In the Fourth Circuit, courts must “(1) provide public notice of the request to seal and allow interested parties a reasonable opportunity to object, (2) consider less drastic alternatives to sealing the documents, and (3) provide specific reasons and factual findings supporting its decision to seal the documents and for rejecting the alternatives.” Ashcraft v. Conoco, Inc., 218 F.3d 288, 302 (4th Cir. 2000). Similarly, LCvR 6.1 requires parties to support a motion to seal with “[a] non-confidential description of the material sought to be sealed” and “[a] statement indicating why sealing is necessary and why there are no alternatives to filing under seal,” LCvR 6.1(c)(1)-(2), and a court must “state its reasons with findings supporting its decision [to seal]” and “specify whether the sealing is temporary or permanent,” LCvR 6.1(f).
In this case, these procedures were not followed. On 22 February 2023, this Court issued a TRO, which it granted “on the Plaintiff’s Ex Parte Motion for a Temporary Restraining Order and Motion for a Preliminary Injunction. [Doc 4].” Plaintiff’s motion and “Memorandum in Support [of] Plaintiff’s Motion for a Temporary Restraining Order and Preliminary Injunction,” which are referenced in plaintiff’s certification of notice, are not available on the public docket as of the filing of this motion. Nor is there a publicly available motion to seal or an order from this Court allowing sealing.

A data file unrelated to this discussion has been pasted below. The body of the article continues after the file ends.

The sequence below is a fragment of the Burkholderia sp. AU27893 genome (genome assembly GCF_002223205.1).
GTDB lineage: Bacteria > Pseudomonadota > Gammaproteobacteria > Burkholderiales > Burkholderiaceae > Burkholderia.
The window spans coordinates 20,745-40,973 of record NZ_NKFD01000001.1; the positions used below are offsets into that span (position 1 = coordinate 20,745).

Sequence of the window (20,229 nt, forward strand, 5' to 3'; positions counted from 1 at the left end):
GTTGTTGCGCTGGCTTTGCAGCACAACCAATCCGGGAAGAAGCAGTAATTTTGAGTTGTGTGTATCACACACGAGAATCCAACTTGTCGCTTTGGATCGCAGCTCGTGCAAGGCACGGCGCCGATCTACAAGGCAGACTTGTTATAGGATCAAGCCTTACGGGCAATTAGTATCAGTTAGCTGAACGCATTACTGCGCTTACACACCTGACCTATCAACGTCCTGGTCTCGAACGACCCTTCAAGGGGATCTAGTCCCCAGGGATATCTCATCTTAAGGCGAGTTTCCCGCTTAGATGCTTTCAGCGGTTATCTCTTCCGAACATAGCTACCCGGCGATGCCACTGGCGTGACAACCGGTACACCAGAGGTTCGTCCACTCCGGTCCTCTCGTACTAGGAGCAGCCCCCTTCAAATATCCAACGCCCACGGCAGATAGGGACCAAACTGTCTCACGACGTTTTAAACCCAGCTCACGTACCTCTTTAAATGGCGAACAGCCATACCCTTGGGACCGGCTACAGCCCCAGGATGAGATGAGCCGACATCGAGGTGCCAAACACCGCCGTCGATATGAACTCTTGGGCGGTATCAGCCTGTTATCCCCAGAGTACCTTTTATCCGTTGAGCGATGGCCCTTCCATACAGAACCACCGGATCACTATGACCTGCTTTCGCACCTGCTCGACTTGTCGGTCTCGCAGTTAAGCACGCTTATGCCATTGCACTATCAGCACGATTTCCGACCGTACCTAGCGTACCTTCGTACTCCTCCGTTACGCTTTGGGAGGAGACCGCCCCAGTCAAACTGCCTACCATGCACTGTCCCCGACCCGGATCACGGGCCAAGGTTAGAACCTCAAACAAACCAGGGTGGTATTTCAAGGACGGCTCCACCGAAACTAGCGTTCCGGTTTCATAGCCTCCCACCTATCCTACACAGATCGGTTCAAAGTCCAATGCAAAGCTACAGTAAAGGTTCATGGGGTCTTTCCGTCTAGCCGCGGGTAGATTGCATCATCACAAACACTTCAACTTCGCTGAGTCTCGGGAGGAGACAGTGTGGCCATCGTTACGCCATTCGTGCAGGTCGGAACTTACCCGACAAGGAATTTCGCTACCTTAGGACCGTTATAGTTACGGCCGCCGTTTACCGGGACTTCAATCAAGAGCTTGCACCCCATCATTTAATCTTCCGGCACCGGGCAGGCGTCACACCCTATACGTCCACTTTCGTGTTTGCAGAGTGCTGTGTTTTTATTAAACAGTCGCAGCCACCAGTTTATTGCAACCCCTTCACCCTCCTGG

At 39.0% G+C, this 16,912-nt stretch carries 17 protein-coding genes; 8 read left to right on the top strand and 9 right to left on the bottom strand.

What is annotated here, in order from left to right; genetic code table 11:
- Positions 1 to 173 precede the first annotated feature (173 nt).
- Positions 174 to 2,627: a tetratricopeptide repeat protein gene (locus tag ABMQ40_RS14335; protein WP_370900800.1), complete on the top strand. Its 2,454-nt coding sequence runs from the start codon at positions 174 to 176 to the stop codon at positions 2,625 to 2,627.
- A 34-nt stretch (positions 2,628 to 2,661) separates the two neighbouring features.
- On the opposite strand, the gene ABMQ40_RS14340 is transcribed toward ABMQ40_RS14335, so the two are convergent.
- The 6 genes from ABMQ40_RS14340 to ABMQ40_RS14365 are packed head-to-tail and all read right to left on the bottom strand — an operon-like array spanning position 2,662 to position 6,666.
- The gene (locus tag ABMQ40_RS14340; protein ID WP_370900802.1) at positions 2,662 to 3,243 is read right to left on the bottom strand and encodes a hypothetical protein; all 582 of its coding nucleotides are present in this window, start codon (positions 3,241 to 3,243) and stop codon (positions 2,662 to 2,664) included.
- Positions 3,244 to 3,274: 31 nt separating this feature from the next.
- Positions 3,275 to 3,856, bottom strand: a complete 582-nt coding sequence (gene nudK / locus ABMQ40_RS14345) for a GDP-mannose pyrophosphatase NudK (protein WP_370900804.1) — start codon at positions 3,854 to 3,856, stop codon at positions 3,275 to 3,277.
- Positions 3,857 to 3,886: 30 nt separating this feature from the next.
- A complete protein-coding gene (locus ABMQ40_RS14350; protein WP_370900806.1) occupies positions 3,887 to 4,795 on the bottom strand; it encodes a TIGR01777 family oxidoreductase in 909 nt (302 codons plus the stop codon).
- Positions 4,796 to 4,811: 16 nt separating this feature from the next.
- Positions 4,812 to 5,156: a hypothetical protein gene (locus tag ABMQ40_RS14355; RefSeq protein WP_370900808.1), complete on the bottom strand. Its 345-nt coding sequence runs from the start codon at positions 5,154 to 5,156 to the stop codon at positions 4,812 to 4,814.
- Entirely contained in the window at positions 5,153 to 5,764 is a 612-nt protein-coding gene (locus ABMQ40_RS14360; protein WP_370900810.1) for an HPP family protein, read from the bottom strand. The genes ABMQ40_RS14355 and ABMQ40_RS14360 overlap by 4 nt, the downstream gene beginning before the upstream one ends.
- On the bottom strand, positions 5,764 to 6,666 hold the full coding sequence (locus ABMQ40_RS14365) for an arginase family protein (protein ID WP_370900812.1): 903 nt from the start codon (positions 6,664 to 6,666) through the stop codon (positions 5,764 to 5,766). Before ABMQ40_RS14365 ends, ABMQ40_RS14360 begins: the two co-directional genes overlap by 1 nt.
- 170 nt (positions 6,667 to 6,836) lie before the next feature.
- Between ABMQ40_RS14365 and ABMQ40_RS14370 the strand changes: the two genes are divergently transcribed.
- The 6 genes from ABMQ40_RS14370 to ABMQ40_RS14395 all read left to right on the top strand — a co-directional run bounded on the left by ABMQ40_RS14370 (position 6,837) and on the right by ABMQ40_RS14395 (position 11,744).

The public docket does contain plaintiff’s complaint and “Motion for Leave to Proceed Under Pseudonym,” along with a proposed order, a supporting memorandum, and a declaration of counsel. These materials solely address plaintiff’s desire to proceed pseudonymously, and to allow his accusers to proceed in the same fashion. Nevertheless, plaintiff appears to have proceeded in secret to obtain an order substantially burdening the constitutional rights of Intervenors and other members of the public.